At Wesleyan, as at other liberal arts colleges, students who are not graduates of private or quasi-private high schools often find themselves lost. In my experience, there is a distinct feeling, which I have since abandoned, that as a matter of biology you are less intelligent than your peers. So many seem almost inexcusably articulate, well-read, and “deep.” We should continue to respect them and try our best to learn from them, but for the sake of our mental health, we need to start seeing this difference not so much as one of innate intelligence, but of education. We would do well to remember that the real reason people sometimes seem smarter is not because they are mentally quicker, but because they received a more comprehensive pre-college education.
When I went to high school, I took an honors English class where we spent the entire year on “The Great Gatsby.” Or—I’ll be more generous—we spent the first seven months on that book, then the last three on a 15-page abbreviated version of Alexis de Tocqueville’s “Letters from an American Farmer.” Before turning 18, I had read only two books from the classical world: “The Odyssey” (we did not even know of “The Iliad”) and “Oedipus Rex;” the first read freshman year, and the second senior year—and only in our AP literature course, one section of 28 students in a school of 850. My test score was—well, you can imagine. My friend had another English teacher who, during a lecture on “Macbeth” (one of the two Shakespeare plays in the curriculum), could not figure out how to spell “scene”: According to him, on the chalk board she wrote and then erased first “scean,” then “seen,” and at last arrived at “sean.” Perhaps he was exaggerating. But I doubt it. Another example: My freshman physics teacher once taught a whole lesson mistaking F = M x A for M = F x A and M = F/A for F = F/M. She is now my brother’s guidance counselor. At private schools, the picture is quite different. The number of books students seem to have read—or at least to have sat in class while their teacher lectured on them—is increased from mine by at least a factor of five. The overall exposure to material is exponentially greater and infinitely more even; there are no holes, so to speak, in a private school student, whereas I have often felt like a walking block of Swiss cheese. So it’s easy to think that, when seated around a table surrounded by students, half of whom went to private school, that when their comments seem more original, more well formed, more insightful, you are in some way inherently deficient. It took me a couple years to realize I was mistaking smarts for education.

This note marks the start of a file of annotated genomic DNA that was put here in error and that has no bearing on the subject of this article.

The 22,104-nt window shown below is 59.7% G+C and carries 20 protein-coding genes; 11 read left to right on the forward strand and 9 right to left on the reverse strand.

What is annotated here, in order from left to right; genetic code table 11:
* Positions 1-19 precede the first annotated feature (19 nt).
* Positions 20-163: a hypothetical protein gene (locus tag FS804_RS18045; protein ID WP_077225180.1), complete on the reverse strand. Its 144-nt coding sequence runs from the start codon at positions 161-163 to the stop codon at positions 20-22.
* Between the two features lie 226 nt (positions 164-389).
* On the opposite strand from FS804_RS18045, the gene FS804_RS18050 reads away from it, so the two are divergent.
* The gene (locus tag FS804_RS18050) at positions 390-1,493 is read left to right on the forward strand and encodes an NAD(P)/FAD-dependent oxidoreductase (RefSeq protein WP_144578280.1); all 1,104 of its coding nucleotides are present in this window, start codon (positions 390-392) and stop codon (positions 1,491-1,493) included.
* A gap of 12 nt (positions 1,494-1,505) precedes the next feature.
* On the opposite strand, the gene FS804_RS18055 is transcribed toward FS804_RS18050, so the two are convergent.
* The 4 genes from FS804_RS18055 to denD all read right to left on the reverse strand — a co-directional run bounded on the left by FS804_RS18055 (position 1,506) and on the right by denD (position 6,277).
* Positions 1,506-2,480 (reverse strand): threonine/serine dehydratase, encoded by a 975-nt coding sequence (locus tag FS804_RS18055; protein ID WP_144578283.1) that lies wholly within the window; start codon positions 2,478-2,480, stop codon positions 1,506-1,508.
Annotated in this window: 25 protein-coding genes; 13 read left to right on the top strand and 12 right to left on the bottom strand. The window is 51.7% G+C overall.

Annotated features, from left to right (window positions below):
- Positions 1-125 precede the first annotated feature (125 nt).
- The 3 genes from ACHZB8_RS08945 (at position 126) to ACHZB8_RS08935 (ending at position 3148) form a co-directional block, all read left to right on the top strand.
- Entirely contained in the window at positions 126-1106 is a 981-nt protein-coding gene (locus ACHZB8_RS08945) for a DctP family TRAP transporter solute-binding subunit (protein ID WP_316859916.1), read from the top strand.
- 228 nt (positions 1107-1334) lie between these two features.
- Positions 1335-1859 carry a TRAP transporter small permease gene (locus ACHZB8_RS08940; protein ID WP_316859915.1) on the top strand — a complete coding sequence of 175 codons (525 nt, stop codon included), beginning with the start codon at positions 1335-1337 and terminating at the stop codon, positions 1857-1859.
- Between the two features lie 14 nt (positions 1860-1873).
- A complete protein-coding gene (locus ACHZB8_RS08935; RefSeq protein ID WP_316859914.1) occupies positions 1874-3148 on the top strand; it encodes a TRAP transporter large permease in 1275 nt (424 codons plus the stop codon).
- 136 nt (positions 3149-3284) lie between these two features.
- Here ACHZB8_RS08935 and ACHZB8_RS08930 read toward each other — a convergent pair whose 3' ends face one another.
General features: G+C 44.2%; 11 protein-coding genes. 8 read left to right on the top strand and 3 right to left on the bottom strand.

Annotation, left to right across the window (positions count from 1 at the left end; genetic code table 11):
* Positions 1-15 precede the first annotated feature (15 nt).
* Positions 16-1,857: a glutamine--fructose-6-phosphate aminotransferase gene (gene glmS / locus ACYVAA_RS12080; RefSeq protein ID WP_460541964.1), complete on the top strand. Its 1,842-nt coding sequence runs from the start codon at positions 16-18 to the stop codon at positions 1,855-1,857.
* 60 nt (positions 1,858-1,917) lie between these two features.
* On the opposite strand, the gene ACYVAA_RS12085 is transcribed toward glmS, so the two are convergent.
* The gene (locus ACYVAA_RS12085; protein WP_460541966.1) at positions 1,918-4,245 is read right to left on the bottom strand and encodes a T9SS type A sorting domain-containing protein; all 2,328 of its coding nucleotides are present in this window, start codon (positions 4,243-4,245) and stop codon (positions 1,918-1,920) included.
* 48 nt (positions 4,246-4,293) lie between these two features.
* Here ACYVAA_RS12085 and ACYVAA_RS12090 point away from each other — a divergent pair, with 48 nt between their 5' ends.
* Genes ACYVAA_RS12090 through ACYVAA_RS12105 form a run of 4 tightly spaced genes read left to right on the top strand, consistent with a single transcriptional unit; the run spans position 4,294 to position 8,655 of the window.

If you consider yourself a slow or inefficient worker, this is another consequence of your deficient pre-college education, not an inherent mental slowness. At least in part. I’m guessing if go to private school you are taught more precisely than I was how to read, write, plan, and execute. You were not given an assignment and simply told to “run along” like I was. I think in fifth grade I was taught something about “context clues,” but that’s about all when it comes to the techniques of reading. Until about a year and a half ago, I read novels for the individual sentences, and if I did not know a word, I always stopped to look it up; I knew nothing of the idea of “breaking flow.” If I did not understand a sentence, or if the sentence did not register, I refused to move on until I could successfully parse out the syntax (syntax was a topic I was only taught in Spanish class, so the results were always interesting). To this day, I can manage, in relatively normal-spaced type, maybe 10 pages per hour, if I am not marking up the margins. Some of this is lack of aptitude; I do not mean to pretend I am a genius, merely semi-competent. And perhaps I have ventured here into the realm of aimless complaints about issues that apply equally to all young people as a matter of course. But either way, it’s clear to me now that all this worrying was pointless.
If my old mental condition describes your current one, I hope you take my advice. Your time is better spent agitating for education reform: increased funding for public schools, the abolition or at least desegregation of the quasi-private public schools (Stuyvesant and the New York technical schools are famous examples), and the introduction of innovative methods to school administration. Either that, or get rich. If my old mental condition describes your current one, I hope you take my advice.
Trent Babington is a member of the class of 2021. Trent can be reached at firstname.lastname@example.org and on Twitter @trentbabington.